LaMarcus Aldridge Goes Back To School
By: Lorne Chan Spurs.com
One of the toughest moments of LaMarcus Aldridge’s career came as a freshman at the University of Texas in 2004-05, when a hip injury ended his season after 16 games. As Aldridge healed, he went to work.
While the rest of the team practiced on another court, Aldridge sat on a wooden block in front of a hoop, practicing his one-handed shot over and over.
Aldridge couldn’t stand, but he could still shoot.
“You would think something so simple and tedious wouldn’t help that much, but it actually changed my whole shot,” Aldridge said.
He came back stronger as a sophomore, leading the Longhorns to the 2006 Elite Eight before he was selected with the No. 2 pick in the NBA Draft.
On Friday, Aldridge was named to the UT Hall of Honor.
Receiving an excused absence from Spurs coach Gregg Popovich from Friday’s preseason game against Miami, Aldridge was one of thirteen Longhorns honored as distinguished and decorated former UT student-athletes and staff.
He was back in Austin, where he spent many hours sitting on a wooden block, remaking his shot and defining his work ethic in the process.
Aldridge said he wanted to be productive while he healed that freshman year, and then-Texas coach Rick Barnes suggested the drill. They watched film of Tim Duncan and Rasheed Wallace, two big men who had a high release to their shots. Looking up at the rim from his wooden block, Aldridge began shooting from in front of the basket, gradually moving the block back until he was at the 3-point line.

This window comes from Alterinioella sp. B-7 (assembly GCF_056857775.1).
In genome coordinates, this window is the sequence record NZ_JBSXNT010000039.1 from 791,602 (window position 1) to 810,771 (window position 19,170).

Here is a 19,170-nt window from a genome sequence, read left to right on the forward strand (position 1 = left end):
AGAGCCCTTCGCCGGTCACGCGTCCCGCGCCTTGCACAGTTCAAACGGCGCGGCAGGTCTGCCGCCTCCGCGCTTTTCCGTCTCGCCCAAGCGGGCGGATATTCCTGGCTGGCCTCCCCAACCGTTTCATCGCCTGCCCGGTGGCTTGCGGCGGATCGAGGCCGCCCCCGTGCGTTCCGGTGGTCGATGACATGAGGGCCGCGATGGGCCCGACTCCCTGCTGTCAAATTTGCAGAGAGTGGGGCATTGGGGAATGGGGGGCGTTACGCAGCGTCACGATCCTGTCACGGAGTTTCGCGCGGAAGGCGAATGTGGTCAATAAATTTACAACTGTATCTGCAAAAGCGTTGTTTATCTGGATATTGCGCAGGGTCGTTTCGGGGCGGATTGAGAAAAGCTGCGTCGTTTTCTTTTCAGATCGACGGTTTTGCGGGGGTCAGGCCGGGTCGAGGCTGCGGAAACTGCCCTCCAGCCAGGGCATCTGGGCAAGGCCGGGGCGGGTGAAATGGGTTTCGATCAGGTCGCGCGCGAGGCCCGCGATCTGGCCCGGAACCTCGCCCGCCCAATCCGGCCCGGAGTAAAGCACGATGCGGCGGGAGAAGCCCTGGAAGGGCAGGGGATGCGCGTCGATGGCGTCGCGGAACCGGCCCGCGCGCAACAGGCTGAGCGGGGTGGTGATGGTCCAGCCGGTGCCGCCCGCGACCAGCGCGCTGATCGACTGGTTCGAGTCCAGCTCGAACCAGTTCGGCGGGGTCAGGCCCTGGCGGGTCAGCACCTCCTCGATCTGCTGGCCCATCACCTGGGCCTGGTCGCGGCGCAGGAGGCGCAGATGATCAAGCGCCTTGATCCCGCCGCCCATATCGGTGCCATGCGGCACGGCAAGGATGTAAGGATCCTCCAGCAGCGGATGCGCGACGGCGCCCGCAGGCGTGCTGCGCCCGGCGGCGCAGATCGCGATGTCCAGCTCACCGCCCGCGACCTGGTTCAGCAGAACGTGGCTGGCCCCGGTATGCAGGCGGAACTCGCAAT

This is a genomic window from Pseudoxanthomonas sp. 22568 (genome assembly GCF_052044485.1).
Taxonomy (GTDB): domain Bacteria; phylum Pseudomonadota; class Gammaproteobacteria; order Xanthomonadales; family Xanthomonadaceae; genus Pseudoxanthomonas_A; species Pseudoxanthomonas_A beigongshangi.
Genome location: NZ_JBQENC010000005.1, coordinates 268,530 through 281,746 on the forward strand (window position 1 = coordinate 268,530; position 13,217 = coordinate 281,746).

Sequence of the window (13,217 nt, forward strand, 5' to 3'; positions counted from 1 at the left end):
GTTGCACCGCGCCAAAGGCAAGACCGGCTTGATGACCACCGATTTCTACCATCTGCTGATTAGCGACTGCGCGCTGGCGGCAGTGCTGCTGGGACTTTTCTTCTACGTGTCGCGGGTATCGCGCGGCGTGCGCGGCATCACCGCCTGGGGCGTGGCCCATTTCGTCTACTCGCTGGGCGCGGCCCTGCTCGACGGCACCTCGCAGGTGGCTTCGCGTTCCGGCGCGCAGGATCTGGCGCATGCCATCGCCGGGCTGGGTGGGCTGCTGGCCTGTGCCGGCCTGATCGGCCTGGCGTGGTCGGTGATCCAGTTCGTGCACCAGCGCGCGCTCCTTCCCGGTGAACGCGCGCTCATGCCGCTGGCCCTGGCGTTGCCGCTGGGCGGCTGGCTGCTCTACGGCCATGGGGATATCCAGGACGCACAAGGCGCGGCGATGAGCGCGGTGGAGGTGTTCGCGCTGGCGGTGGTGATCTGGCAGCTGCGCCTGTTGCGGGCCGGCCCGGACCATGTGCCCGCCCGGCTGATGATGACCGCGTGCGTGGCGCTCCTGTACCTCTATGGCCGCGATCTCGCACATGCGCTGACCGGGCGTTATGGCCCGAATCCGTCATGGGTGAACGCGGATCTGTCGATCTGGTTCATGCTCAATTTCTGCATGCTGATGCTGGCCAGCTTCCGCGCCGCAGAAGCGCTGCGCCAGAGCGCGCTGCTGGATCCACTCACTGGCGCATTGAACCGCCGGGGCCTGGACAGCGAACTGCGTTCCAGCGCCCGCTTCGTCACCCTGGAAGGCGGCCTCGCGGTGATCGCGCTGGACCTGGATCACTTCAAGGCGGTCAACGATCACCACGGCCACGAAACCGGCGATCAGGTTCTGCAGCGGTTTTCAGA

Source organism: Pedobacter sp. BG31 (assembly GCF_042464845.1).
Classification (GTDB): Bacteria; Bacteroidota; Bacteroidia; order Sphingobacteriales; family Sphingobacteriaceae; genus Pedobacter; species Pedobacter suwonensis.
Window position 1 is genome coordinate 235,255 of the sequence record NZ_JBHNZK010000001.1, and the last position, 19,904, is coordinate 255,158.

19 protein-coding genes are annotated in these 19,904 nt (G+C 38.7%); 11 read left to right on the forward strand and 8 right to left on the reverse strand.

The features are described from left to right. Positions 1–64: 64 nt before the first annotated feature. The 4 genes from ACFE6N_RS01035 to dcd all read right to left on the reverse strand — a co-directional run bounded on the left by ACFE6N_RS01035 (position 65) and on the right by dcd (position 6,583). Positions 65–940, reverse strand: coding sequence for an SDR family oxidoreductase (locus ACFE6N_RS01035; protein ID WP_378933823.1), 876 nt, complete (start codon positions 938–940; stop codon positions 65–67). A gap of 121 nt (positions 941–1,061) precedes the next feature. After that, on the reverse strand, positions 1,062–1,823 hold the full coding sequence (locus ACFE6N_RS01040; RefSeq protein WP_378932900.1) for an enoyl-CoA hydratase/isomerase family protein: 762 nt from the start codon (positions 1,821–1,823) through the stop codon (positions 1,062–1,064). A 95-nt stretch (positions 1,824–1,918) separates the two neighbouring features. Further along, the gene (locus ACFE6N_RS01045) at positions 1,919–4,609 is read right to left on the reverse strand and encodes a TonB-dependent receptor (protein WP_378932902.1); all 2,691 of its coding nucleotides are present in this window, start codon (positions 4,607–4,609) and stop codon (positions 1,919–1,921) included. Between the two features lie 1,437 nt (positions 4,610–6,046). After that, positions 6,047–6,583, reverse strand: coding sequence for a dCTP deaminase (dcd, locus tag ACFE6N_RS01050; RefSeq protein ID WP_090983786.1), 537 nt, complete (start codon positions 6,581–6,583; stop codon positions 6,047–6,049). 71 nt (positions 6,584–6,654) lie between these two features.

“My shot was kind of funky at first,” Aldridge said. “The first day I sat down and worked on it, I got hooked. When I came back, my shot just felt so much better.”
The remade shot helped Aldridge average 15.0 points and 9.2 rebounds as a sophomore, and he was also named Big 12 Defensive player of the year.
Aldridge was taken No. 2 overall in the 2006 NBA Draft, tied for the highest NBA Draft selection in school history with Kevin Durant.
Those foundations set in Austin helped Aldridge go on to his NBA career, where he is a five-time All-Star and one of three players to score 1,000 points or more in each of the last nine years, along with Dwayne Wade and LeBron James.
Last year, after nine seasons in Portland, Aldridge returned to Texas and signed with the Spurs in free agency. The move has brought him closer to his college as well. Aldridge said he still remains good friends with former college teammate and Suns forward P.J. Tucker, along with UT alums T.J. Ford and Royal Ivey.
“I enjoyed my time here,” Aldridge said. “I’m thankful for everyone I met here, and I have some great memories.”